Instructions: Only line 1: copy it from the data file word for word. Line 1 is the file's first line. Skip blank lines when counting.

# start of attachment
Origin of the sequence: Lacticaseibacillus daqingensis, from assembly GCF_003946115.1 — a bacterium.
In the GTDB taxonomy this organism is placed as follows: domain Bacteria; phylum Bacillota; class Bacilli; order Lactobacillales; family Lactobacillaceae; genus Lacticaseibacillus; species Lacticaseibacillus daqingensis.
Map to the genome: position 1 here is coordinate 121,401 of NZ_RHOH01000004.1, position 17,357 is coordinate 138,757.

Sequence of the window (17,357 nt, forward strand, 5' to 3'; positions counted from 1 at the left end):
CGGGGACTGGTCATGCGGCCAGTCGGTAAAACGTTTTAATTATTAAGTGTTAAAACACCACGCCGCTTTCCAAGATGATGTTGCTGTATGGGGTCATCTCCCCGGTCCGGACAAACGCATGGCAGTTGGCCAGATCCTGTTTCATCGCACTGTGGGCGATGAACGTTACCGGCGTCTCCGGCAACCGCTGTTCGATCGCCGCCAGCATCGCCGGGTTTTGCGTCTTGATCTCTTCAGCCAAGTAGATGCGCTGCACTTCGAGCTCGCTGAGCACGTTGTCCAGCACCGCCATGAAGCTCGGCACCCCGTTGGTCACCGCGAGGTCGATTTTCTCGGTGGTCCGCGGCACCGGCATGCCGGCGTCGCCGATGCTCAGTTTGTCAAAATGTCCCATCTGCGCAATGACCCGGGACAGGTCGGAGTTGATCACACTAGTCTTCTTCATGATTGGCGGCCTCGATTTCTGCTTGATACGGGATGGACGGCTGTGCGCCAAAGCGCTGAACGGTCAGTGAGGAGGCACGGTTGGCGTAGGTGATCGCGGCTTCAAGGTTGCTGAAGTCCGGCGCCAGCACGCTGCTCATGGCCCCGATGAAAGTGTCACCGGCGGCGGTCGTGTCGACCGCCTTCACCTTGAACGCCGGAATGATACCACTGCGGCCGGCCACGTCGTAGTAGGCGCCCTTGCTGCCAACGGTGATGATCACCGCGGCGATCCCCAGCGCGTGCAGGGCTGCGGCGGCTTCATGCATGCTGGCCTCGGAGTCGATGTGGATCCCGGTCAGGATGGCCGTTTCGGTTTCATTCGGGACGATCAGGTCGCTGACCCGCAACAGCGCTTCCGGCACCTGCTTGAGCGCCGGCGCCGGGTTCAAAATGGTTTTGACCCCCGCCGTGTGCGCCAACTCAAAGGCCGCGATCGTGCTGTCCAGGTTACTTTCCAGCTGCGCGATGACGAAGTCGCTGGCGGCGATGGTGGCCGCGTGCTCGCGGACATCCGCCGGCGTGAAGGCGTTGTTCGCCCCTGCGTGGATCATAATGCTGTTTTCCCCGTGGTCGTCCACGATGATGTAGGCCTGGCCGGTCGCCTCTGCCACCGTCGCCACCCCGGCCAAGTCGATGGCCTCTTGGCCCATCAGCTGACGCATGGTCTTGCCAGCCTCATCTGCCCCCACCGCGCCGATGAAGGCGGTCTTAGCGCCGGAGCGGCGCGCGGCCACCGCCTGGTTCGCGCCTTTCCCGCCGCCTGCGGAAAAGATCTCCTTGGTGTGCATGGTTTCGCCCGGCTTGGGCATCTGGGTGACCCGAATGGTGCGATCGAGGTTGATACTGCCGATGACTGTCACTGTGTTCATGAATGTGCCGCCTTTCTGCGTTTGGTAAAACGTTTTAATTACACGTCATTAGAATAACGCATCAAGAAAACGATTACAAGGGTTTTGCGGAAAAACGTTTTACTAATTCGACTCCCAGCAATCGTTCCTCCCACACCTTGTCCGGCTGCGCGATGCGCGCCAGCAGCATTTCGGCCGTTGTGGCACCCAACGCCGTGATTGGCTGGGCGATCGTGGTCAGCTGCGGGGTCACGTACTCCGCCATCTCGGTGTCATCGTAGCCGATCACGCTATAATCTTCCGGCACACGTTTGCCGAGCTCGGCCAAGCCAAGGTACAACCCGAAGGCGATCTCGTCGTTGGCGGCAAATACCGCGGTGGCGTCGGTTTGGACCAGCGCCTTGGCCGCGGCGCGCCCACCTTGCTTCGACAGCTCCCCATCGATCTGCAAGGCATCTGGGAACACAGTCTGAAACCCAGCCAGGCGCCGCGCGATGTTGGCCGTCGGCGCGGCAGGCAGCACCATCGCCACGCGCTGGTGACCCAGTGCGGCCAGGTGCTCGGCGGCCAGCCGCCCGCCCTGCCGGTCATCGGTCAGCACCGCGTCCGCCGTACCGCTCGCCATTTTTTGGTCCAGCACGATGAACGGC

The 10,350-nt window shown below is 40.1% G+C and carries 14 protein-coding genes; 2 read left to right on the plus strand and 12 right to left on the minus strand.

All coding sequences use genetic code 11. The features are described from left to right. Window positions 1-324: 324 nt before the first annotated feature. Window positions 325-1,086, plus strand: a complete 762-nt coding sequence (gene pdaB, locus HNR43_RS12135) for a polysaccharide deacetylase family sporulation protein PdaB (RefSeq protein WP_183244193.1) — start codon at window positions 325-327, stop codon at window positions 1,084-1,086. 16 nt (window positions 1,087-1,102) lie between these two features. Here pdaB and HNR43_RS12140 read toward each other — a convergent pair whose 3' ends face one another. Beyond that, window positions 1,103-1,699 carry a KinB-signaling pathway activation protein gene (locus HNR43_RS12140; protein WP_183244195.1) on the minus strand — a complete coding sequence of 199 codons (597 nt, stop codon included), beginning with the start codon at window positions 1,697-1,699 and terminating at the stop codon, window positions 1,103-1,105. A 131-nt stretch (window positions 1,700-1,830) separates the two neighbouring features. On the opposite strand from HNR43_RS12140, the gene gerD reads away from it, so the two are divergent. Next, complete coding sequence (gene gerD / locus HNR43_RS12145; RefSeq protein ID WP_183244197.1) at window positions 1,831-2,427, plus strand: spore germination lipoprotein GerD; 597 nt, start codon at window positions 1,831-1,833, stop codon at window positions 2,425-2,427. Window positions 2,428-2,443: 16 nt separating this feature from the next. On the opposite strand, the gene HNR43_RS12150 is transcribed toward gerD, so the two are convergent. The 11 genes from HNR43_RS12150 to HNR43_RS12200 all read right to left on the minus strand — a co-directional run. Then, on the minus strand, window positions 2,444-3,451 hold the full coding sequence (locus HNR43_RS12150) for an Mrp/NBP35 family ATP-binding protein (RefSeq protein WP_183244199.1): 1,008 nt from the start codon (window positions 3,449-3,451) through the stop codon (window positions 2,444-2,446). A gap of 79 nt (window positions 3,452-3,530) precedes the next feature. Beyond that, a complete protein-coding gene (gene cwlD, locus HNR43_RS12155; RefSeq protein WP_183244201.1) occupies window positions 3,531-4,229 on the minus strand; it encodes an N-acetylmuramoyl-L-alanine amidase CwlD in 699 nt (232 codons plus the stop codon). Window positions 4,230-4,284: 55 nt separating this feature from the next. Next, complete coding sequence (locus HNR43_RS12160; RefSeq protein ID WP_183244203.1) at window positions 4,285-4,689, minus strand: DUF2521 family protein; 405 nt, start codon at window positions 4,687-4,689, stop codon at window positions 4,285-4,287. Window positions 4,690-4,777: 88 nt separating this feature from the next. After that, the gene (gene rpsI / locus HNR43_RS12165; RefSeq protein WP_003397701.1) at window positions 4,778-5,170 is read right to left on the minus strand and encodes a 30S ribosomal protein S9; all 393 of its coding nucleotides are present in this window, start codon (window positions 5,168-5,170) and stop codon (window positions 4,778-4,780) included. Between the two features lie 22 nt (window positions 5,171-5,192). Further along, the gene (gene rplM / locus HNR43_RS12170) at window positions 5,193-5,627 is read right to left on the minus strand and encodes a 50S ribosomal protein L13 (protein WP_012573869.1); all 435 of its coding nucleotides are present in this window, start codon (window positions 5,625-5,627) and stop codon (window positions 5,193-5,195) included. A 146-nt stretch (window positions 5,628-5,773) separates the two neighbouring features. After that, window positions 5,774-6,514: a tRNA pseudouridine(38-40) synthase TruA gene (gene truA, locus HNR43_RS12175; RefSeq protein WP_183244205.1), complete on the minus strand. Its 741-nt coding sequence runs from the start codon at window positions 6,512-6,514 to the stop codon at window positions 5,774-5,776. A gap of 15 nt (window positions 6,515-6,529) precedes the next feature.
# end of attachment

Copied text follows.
Origin of the sequence: Lacticaseibacillus daqingensis, from assembly GCF_003946115.1 — a bacterium.